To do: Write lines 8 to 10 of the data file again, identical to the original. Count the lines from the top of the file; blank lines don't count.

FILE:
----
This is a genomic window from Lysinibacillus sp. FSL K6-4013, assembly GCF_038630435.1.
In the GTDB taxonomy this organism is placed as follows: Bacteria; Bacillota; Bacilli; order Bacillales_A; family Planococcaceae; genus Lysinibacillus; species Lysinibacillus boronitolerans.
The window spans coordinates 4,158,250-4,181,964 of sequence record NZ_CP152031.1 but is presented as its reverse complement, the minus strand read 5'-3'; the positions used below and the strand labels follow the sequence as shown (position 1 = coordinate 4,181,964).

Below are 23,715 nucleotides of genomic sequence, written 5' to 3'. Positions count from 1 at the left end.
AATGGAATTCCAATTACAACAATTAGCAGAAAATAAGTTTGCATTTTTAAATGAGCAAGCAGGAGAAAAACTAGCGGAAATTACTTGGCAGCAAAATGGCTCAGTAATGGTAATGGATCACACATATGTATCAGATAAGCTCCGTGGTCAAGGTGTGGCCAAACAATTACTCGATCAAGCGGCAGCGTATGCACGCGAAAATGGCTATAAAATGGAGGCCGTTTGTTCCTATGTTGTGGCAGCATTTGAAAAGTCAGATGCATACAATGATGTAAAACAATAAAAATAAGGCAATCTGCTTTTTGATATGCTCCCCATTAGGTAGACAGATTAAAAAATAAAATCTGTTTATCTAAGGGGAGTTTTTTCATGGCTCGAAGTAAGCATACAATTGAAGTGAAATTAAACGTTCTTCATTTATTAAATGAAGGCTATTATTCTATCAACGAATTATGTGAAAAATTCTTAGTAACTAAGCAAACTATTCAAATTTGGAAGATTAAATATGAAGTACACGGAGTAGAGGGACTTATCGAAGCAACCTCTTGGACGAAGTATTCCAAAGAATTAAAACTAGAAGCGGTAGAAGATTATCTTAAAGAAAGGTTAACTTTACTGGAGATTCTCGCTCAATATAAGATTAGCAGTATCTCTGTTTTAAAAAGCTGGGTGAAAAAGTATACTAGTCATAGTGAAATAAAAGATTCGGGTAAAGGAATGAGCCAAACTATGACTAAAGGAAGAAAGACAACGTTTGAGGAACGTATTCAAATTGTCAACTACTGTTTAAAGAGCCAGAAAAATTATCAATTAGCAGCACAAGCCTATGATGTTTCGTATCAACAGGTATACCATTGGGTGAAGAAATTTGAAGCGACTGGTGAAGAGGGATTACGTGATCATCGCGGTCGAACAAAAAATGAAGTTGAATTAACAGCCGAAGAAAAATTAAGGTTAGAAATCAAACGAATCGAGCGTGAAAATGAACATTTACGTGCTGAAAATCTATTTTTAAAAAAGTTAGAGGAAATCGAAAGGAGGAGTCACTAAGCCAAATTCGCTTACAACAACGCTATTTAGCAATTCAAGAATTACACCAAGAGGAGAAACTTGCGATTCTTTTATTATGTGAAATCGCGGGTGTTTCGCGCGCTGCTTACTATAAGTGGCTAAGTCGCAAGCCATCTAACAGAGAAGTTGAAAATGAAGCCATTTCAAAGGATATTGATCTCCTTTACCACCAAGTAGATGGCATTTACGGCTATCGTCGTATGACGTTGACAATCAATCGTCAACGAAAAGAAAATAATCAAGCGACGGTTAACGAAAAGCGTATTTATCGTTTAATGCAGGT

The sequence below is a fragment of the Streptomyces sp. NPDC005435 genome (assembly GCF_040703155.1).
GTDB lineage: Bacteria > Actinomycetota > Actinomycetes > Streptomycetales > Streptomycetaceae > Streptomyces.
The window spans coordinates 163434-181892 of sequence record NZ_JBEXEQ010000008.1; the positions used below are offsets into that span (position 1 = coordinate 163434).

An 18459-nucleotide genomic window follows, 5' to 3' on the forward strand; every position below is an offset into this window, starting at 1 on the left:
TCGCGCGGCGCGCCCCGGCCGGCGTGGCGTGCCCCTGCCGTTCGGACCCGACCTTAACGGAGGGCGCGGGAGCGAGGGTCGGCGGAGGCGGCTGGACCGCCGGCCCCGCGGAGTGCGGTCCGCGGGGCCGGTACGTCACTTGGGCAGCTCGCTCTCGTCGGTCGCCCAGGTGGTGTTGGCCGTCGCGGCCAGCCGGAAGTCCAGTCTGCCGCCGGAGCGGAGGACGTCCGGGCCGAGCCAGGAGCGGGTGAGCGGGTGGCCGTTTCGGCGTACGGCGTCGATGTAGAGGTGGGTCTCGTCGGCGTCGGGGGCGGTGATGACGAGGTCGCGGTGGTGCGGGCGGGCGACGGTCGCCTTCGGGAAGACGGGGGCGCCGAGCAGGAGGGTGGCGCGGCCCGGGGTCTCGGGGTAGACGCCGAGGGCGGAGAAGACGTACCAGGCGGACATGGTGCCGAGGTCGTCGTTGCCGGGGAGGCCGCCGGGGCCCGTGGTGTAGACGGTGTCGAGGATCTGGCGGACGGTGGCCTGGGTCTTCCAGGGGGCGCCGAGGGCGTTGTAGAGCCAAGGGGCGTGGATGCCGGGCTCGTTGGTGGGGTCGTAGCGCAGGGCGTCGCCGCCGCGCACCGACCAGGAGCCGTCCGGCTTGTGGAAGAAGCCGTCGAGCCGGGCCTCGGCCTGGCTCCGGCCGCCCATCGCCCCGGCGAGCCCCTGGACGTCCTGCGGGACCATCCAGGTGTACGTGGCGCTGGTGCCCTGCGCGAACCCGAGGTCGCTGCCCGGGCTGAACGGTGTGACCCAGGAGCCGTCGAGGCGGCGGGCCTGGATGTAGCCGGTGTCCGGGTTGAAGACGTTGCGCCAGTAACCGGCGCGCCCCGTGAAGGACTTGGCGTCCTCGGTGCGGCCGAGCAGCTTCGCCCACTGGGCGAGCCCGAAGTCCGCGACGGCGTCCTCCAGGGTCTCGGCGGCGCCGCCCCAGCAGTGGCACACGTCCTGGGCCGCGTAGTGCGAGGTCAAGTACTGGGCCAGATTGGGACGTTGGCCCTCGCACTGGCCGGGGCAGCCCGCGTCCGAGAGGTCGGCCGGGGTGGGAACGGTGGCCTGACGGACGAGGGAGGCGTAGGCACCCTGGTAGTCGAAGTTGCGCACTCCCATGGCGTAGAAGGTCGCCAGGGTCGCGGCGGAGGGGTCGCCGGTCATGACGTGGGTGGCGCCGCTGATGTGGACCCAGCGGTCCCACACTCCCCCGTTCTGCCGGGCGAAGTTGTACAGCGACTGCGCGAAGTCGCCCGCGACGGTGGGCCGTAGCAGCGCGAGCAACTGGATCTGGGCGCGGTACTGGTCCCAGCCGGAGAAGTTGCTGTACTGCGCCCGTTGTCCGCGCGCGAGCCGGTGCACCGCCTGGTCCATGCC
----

The window spans coordinates 163434-181892 of sequence record NZ_JBEXEQ010000008.1; the positions used below are offsets into that span (position 1 = coordinate 163434).

An 18459-nucleotide genomic window follows, 5' to 3' on the forward strand; every position below is an offset into this window, starting at 1 on the left:
TCGCGCGGCGCGCCCCGGCCGGCGTGGCGTGCCCCTGCCGTTCGGACCCGACCTTAACGGAGGGCGCGGGAGCGAGGGTCGGCGGAGGCGGCTGGACCGCCGGCCCCGCGGAGTGCGGTCCGCGGGGCCGGTACGTCACTTGGGCAGCTCGCTCTCGTCGGTCGCCCAGGTGGTGTTGGCCGTCGCGGCCAGCCGGAAGTCCAGTCTGCCGCCGGAGCGGAGGACGTCCGGGCCGAGCCAGGAGCGGGTGAGCGGGTGGCCGTTTCGGCGTACGGCGTCGATGTAGAGGTGGGTCTCGTCGGCGTCGGGGGCGGTGATGACGAGGTCGCGGTGGTGCGGGCGGGCGACGGTCGCCTTCGGGAAGACGGGGGCGCCGAGCAGGAGGGTGGCGCGGCCCGGGGTCTCGGGGTAGACGCCGAGGGCGGAGAAGACGTACCAGGCGGACATGGTGCCGAGGTCGTCGTTGCCGGGGAGGCCGCCGGGGCCCGTGGTGTAGACGGTGTCGAGGATCTGGCGGACGGTGGCCTGGGTCTTCCAGGGGGCGCCGAGGGCGTTGTAGAGCCAAGGGGCGTGGATGCCGGGCTCGTTGGTGGGGTCGTAGCGCAGGGCGTCGCCGCCGCGCACCGACCAGGAGCCGTCCGGCTTGTGGAAGAAGCCGTCGAGCCGGGCCTCGGCCTGGCTCCGGCCGCCCATCGCCCCGGCGAGCCCCTGGACGTCCTGCGGGACCATCCAGGTGTACGTGGCGCTGGTGCCCTGCGCGAACCCGAGGTCGCTGCCCGGGCTGAACGGTGTGACCCAGGAGCCGTCGAGGCGGCGGGCCTGGATGTAGCCGGTGTCCGGGTTGAAGACGTTGCGCCAGTAACCGGCGCGCCCCGTGAAGGACTTGGCGTCCTCGGTGCGGCCGAGCAGCTTCGCCCACTGGGCGAGCCCGAAGTCCGCGACGGCGTCCTCCAGGGTCTCGGCGGCGCCGCCCCAGCAGTGGCACACGTCCTGGGCCGCGTAGTGCGAGGTCAAGTACTGGGCCAGATTGGGACGTTGGCCCTCGCACTGGCCGGGGCAGCCCGCGTCCGAGAGGTCGGCCGGGGTGGGAACGGTGGCCTGACGGACGAGGGAGGCGTAGGCACCCTGGTAGTCGAAGTTGCGCACTCCCATGGCGTAGAAGGTCGCCAGGGTCGCGGCGGAGGGGTCGCCGGTCATGACGTGGGTGGCGCCGCTGATGTGGACCCAGCGGTCCCACACTCCCCCGTTCTGCCGGGCGAAGTTGTACAGCGACTGCGCGAAGTCGCCCGCGACGGTGGGCCGTAGCAGCGCGAGCAACTGGATCTGGGCGCGGTACTGGTCCCAGCCGGAGAAGTTGCTGTACTGCGCCCGTTGTCCGCGCGCGAGCCGGTGCACCGCCTGGTCCATGCC